The Romans, Carthaginians and Macedonian Greeks occasionally used elephants for executions while also making use of war elephants for military purposes, most famously in the case of Hannibal. Deserters, prisoners of war and military criminals are recorded by ancient chroniclers to have been put to death under the foot of an elephant. Perdiccas, who became regent of Macedon on the death of Alexander the Great in 323 BC, had mutineers from the faction of Meleager thrown to the elephants to be crushed in the city of Babylon. The Roman writer Quintus Curtius Rufus relates the story in his Historiae Alexandri Magni: "Perdiccas saw that they [the mutineers] were paralyzed and at his mercy. He withdrew from the main body some 300 men who had followed Meleager at the time when he burst from the first meeting held after Alexander's death, and before the eyes of the entire army he threw them to the elephants. All were trampled to death beneath the feet of the beasts..."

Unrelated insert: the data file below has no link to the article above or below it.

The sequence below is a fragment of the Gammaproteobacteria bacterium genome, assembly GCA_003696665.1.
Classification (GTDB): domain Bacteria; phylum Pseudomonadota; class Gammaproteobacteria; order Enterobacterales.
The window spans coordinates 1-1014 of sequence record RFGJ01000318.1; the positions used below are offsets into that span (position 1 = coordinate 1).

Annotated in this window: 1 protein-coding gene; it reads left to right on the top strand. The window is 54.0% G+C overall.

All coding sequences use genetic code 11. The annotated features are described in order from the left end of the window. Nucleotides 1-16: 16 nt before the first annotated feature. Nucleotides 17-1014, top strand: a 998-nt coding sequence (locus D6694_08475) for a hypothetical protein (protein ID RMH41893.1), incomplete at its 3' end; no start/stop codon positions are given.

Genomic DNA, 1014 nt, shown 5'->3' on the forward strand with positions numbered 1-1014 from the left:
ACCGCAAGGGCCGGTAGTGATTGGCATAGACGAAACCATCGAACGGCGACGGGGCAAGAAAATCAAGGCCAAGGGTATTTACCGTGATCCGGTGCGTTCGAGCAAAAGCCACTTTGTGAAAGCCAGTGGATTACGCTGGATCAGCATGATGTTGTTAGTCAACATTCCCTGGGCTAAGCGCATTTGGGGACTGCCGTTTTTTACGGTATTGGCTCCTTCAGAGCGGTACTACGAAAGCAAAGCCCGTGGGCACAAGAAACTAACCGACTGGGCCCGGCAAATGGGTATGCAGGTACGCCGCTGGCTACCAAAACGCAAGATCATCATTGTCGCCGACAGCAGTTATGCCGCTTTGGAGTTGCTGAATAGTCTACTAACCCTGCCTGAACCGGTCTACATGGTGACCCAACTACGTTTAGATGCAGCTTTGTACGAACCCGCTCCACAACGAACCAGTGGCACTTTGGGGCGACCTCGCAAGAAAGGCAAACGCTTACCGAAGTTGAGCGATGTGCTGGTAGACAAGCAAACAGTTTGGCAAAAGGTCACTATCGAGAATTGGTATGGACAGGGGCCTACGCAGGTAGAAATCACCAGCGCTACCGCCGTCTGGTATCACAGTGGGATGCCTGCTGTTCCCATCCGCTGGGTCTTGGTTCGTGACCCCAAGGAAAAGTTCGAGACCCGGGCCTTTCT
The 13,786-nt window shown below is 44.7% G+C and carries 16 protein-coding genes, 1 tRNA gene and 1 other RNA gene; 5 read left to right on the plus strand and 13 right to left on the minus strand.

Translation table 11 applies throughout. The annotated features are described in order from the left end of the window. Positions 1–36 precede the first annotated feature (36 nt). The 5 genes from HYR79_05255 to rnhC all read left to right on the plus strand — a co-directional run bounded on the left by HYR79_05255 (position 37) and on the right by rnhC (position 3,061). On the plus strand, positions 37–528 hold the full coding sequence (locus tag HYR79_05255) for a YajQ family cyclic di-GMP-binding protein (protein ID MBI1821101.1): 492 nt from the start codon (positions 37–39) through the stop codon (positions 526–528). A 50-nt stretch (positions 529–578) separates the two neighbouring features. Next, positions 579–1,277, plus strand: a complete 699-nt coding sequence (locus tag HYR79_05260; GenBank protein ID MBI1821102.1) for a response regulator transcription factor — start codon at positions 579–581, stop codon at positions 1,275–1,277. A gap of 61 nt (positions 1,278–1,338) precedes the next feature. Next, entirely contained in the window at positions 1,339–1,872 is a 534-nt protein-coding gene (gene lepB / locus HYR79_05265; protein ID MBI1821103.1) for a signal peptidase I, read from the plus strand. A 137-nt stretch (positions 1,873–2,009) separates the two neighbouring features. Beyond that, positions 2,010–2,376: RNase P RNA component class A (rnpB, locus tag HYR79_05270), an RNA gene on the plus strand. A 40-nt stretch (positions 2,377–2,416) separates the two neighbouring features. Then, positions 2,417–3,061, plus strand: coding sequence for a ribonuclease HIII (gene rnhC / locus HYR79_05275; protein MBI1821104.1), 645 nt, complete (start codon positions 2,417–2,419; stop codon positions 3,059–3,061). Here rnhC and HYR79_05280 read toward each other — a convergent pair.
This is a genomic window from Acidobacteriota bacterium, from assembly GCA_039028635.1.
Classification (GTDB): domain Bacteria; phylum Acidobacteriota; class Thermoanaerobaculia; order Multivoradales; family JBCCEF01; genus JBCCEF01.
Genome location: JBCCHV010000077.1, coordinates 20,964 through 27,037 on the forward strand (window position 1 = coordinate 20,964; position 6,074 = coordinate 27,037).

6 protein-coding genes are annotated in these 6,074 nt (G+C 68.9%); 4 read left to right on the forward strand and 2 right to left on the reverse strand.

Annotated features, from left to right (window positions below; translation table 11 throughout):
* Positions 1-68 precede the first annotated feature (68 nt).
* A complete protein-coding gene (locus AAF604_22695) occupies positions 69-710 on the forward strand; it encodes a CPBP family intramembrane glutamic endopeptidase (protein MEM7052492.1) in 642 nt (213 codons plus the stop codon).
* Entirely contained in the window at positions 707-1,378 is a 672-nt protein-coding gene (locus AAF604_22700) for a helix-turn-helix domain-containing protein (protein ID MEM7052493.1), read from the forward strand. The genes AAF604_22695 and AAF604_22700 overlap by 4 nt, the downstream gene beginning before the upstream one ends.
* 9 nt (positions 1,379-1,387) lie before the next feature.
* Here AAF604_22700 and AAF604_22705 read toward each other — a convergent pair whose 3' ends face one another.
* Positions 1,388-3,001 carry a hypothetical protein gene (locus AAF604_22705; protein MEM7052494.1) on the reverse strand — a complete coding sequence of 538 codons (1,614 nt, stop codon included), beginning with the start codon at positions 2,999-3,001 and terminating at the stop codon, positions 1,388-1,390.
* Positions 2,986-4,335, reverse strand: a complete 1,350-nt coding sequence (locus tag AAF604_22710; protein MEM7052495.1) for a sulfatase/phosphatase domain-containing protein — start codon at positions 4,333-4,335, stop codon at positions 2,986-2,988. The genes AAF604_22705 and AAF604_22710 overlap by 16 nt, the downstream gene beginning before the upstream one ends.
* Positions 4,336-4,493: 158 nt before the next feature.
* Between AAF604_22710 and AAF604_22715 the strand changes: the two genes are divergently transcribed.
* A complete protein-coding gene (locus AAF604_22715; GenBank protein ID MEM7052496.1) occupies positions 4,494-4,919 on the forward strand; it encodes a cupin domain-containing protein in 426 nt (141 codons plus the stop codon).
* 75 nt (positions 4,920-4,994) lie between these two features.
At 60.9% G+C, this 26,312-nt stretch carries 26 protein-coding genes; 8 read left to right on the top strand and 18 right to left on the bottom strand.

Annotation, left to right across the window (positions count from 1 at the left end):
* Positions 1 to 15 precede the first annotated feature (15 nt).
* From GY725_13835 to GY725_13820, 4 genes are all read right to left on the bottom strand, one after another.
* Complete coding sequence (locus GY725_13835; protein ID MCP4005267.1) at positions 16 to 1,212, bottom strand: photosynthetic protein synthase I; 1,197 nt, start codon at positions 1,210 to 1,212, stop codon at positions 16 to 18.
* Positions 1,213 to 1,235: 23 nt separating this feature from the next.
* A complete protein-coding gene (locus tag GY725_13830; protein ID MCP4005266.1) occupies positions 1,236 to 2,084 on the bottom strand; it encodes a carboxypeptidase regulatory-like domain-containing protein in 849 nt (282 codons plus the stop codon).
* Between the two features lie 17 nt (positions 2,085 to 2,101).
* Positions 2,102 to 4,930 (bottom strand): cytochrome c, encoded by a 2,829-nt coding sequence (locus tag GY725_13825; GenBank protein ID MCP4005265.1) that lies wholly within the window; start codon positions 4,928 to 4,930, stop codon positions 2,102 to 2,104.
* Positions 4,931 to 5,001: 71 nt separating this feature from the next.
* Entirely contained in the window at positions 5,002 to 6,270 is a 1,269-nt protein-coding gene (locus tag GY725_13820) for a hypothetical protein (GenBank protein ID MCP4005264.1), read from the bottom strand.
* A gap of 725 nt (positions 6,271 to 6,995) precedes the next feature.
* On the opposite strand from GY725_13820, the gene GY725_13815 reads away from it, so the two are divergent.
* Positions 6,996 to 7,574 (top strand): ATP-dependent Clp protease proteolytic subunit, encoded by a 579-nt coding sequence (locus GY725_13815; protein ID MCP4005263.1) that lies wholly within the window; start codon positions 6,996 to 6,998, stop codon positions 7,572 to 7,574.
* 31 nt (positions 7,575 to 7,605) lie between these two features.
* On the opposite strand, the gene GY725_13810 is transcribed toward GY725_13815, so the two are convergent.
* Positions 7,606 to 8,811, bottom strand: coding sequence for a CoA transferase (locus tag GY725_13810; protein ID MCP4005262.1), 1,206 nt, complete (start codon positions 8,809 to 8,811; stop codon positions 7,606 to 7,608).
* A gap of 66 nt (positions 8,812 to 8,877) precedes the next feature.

Similarly, the Roman writer Valerius Maximus records how the general Lucius Aemilius Paulus Macedonicus "after King Perseus was vanquished [in 167 BC], for the same fault (desertion) threw men under elephants to be trampled ... And indeed military discipline needs this kind of severe and abrupt punishment, because this is how strength of arms stands firm, which, when it falls away from the right course, will be subverted."
There are fewer records of elephants being used as straightforward executioners for the civil population. One such example is mentioned by Josephus and the deuterocanonical book of 3 Maccabees in connection with the Egyptian Jews, though the story is probably apocryphal. 3 Maccabees describes an attempt by Ptolemy IV Philopator (ruled 221–204 BC) to enslave and brand Egypt's Jews with the symbol of Dionysus. When the majority of the Jews resisted, the king is said to have rounded them up and ordered them to be trampled on by elephants. The mass execution was ultimately thwarted, supposedly by the intervention of angels, following which Ptolemy took an altogether more forgiving attitude towards his Jewish subjects.